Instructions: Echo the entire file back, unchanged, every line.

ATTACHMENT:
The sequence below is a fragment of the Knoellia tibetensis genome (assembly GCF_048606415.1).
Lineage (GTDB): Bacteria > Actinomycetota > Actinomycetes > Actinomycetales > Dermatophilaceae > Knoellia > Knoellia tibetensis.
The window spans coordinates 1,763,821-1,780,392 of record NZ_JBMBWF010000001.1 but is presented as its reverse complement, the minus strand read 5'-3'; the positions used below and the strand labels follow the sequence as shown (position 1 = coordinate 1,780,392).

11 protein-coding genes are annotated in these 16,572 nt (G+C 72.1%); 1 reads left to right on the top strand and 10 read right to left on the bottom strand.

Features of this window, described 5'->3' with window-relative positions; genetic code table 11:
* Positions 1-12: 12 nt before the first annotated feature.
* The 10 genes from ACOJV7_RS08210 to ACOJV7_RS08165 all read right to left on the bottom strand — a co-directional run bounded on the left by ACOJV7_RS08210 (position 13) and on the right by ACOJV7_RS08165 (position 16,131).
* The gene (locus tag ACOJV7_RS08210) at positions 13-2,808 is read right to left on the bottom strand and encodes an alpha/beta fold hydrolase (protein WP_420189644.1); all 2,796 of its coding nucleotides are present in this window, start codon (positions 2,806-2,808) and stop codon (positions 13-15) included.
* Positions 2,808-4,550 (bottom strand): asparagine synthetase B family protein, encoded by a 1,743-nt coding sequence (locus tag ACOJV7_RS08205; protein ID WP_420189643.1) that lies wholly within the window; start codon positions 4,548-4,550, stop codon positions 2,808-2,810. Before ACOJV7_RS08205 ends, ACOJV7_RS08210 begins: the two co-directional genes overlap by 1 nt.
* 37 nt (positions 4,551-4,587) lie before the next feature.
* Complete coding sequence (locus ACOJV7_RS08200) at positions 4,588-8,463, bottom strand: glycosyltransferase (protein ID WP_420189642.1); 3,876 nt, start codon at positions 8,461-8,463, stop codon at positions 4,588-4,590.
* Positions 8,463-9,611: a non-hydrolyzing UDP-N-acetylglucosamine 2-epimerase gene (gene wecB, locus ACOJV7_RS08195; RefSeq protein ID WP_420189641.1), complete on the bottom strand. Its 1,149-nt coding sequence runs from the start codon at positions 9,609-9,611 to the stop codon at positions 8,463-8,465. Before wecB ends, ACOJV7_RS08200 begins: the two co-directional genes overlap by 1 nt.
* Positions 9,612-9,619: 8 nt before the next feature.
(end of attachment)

The sequence below is a fragment of the Knoellia tibetensis genome (assembly GCF_048606415.1).
Lineage (GTDB): Bacteria > Actinomycetota > Actinomycetes > Actinomycetales > Dermatophilaceae > Knoellia > Knoellia tibetensis.
The window spans coordinates 1,763,821-1,780,392 of record NZ_JBMBWF010000001.1 but is presented as its reverse complement, the minus strand read 5'-3'; the positions used below and the strand labels follow the sequence as shown (position 1 = coordinate 1,780,392).

11 protein-coding genes are annotated in these 16,572 nt (G+C 72.1%); 1 reads left to right on the top strand and 10 read right to left on the bottom strand.

Features of this window, described 5'->3' with window-relative positions; genetic code table 11:
* Positions 1-12: 12 nt before the first annotated feature.
* The 10 genes from ACOJV7_RS08210 to ACOJV7_RS08165 all read right to left on the bottom strand — a co-directional run bounded on the left by ACOJV7_RS08210 (position 13) and on the right by ACOJV7_RS08165 (position 16,131).
* The gene (locus tag ACOJV7_RS08210) at positions 13-2,808 is read right to left on the bottom strand and encodes an alpha/beta fold hydrolase (protein WP_420189644.1); all 2,796 of its coding nucleotides are present in this window, start codon (positions 2,806-2,808) and stop codon (positions 13-15) included.
* Positions 2,808-4,550 (bottom strand): asparagine synthetase B family protein, encoded by a 1,743-nt coding sequence (locus tag ACOJV7_RS08205; protein ID WP_420189643.1) that lies wholly within the window; start codon positions 4,548-4,550, stop codon positions 2,808-2,810. Before ACOJV7_RS08205 ends, ACOJV7_RS08210 begins: the two co-directional genes overlap by 1 nt.
* 37 nt (positions 4,551-4,587) lie before the next feature.
* Complete coding sequence (locus ACOJV7_RS08200) at positions 4,588-8,463, bottom strand: glycosyltransferase (protein ID WP_420189642.1); 3,876 nt, start codon at positions 8,461-8,463, stop codon at positions 4,588-4,590.
* Positions 8,463-9,611: a non-hydrolyzing UDP-N-acetylglucosamine 2-epimerase gene (gene wecB, locus ACOJV7_RS08195; RefSeq protein ID WP_420189641.1), complete on the bottom strand. Its 1,149-nt coding sequence runs from the start codon at positions 9,609-9,611 to the stop codon at positions 8,463-8,465. Before wecB ends, ACOJV7_RS08200 begins: the two co-directional genes overlap by 1 nt.
* Positions 9,612-9,619: 8 nt before the next feature.